Activities of Daily Living (ADLs) ADLs are all functional age-appropriate activities that are performed throughout the day. Children of different ages are expected to be able to complete different tasks with different levels of independence. Occupational therapists...

Pediatric Speech Therapy Services

Oral Motor Skills

Oral Motor Skills Oral motor skills include the skills necessary for coordination of the muscles of the mouth in order to produce the sounds and movements needed for both speech skills and feeding skills. When a child has oral motor challenges, his/her brain knows...


Feeding Feeding is a process that begins with the oral phase. This means bringing food to the mouth, chewing it, and moving it to the back of the throat. Next comes the pharyngeal phase. This involves closing off the airway and swallowing the food. Finally, the...

Receptive Language

Receptive Language Receptive language refers to the way that a child understands language. Children may have difficulty understanding age-appropriate vocabulary and/or concepts, body language, following directions, turn-taking, and answering questions. Our speech...

Expressive Language

Expressive Language Expressive language refers to the way that a child communicates with others. A child may have difficulty verbalizing his/her wants and needs or asking questions. Children may struggle with constructing sentences using age appropriate vocabulary and...


Articulation Challenges in the area of articulation include difficulty with the accurate perception and production of speech sounds and segments. It can be difficult to understand a child with articulation challenges. This may cause significant frustration to the...

What Our Parents Are Saying

We love this place. We came in with our 14-month-old son who was diagnosed with severe low muscle tone. Within 4 weeks he was sitting independently and they really help you with the right rules and movements to help our little one strive. Thank you Kelsey and Chani and on to crushing his next milestones!

Besides that their front office is amazing. Scheduling appointments is super easy and they did all the communication with the insurance very grateful for all their help.

-Robbin S.

Chani is an incredible OT. We brought our 6 week old to Bellaire Physical Therapy for Torticollis and from the beginning of our journey everyone has been incredibly helpful and kind. We have seen marked improvements with our daughter, and Chani has taught us exercises to help her progress at home as well. She is knowledgeable and always encouraging and we leave every appointment feeling empowered. We couldn’t be more grateful for Bellaire PT!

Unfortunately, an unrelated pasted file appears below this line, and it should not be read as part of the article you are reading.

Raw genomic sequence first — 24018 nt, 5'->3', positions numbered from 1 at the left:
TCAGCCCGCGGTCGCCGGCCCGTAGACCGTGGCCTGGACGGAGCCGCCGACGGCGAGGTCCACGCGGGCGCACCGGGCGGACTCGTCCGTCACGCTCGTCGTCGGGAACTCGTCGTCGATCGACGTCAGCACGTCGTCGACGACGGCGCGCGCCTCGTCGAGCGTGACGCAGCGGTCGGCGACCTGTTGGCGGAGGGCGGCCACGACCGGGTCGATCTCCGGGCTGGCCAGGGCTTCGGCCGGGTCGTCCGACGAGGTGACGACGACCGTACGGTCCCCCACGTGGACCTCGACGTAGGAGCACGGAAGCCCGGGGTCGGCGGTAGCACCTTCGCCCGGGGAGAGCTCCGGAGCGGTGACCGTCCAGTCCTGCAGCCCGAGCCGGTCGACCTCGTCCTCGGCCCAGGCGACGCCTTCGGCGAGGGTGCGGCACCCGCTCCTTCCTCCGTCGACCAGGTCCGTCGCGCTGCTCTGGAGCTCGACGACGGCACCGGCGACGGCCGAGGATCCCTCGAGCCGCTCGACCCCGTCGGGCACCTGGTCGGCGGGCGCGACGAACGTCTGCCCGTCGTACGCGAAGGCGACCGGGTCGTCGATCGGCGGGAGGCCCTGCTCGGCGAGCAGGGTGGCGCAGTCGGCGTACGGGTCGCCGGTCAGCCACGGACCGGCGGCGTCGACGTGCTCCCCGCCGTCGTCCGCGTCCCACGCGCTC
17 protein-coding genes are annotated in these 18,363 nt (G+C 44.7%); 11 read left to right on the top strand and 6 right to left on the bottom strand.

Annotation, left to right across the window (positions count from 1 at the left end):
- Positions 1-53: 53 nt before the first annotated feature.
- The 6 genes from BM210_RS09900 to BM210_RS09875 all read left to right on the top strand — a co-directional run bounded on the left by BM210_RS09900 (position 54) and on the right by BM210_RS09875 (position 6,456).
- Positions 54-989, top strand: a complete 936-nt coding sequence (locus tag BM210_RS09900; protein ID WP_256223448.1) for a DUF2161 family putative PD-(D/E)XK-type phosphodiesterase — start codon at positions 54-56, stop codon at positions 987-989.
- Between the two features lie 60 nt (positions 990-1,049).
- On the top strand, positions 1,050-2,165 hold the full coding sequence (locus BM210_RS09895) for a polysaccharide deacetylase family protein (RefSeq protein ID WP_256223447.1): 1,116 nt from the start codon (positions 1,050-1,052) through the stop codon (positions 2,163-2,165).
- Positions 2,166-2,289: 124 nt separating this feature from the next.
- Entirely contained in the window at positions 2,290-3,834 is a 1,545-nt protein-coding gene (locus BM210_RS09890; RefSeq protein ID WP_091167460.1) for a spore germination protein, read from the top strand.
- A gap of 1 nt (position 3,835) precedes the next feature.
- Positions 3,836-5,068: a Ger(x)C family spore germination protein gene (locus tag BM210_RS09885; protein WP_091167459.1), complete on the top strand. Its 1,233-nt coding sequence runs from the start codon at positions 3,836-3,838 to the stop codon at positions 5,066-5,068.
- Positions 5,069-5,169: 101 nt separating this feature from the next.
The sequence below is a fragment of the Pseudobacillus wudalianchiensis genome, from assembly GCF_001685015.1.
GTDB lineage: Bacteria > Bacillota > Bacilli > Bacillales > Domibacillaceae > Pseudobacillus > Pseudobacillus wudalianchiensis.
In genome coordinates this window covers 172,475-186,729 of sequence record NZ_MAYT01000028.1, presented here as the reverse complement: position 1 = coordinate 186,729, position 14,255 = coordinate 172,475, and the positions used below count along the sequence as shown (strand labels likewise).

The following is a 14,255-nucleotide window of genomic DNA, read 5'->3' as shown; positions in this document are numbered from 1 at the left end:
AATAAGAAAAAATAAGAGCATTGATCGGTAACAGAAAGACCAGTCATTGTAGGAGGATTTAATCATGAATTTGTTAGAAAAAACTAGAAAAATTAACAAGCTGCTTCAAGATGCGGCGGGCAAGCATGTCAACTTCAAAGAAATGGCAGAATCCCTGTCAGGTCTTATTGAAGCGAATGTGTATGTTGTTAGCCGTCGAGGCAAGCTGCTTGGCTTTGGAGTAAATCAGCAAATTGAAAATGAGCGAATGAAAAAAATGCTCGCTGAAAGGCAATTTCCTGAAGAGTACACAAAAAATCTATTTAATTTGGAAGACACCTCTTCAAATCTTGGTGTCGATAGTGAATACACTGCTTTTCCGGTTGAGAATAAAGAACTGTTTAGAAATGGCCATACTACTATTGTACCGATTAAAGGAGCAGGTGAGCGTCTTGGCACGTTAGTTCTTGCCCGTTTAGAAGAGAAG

~Phoebe S.

I am so grateful for the OT treatment, specifically fine motor skills and sensory issues, that my 5 yr old son has received at Bellaire PT. The communcation with both the administrative staff and my son’s OT has been excellent. His OT, Chani, goes above and beyond to facilitate his treatment and truly cares about his progress. My son can’t wait for his sessions and feels proud of his improvement. I would recommend Bellaire PT to anyone looking for that extra level of care and attention that you miss at very large institutions.

~Rus W.

Frequently Asked Questions

What is the difference between OT and PT?
Both occupational and physical therapists work with children on their body movements, coordination, and participation in their environments. PT focuses on balance, strength, range of motion, gross motor skills, and endurance, while OT works on fine motor skills, visual perceptual skills, sensory processing, and activities of daily living.
What can I expect at an evaluation?
We begin our therapy process with an evaluation. The evaluation lasts approximately 45-60 minutes. It includes a caregiver interview, standardized testing, and clinical observation. We then develop a plan of care together with the caregiver, determining specific goals that are most appropriate for the child and his/her functional and developmental needs.
What can I expect at a treatment session?
Treatment sessions are approximately 45 minutes long but can be customized to the needs of your child. Your therapist will work with you to determine which exercises and activities will keep your child engaged, active, and working towards his/her goals. Children will participate in developmentally appropriate activities that will maintain their attention and make therapy fun.
What kind of challenges does therapy address?
Pediatric therapy addresses the needs of children to improve their functional participation in age appropriate activities and movement patterns. Some diagnoses that we address include: autism spectrum disorder, gross and fine motor delays, sensory processing challenges, behavioral difficulties, genetic disorders, Down’s Syndrome, brain tumors, traumatic brain injury, cancer, high and low muscle tone, cerebral palsy, spinal cord injury, ADHD, concussions, seizures, developmental delay, torticollis, lip/tongue ties, idiopathic toe walking, sports injury, and orthopedic injuries.
What is the role of a parent in the therapeutic process?
Parents and caregivers know their children best! We consider parents/caregivers to be our most significant partners in therapy. We always encourage parents to join therapy sessions to watch and participate in their child’s care. It is so impactful for parents/caregivers to observe their child’s successes in the moment and increase their understanding of which activities are being performed and why. This also enables parents/caregivers to skillfully and easily participate in the therapist recommended home program. This facilitates the most seamless carryover of therapeutic skills to be performed in the home environment.
What kind of Activities of Daily Living (ADLs) are expected for a child to be able to do?

ADLs change based on age and stage. They include: toileting, feeding, dressing, manipulating fasteners, bathing, grooming, shoe tying, tool/cutlery use.

The most important and significant ADL for children is PLAY!! Play may be challenged due to physical limitations, strength, coordination, motor planning, or sensory processing. Play is the most effective research-proven way to address improving these underlying factors, impacting the way that the brain and nervous system process information.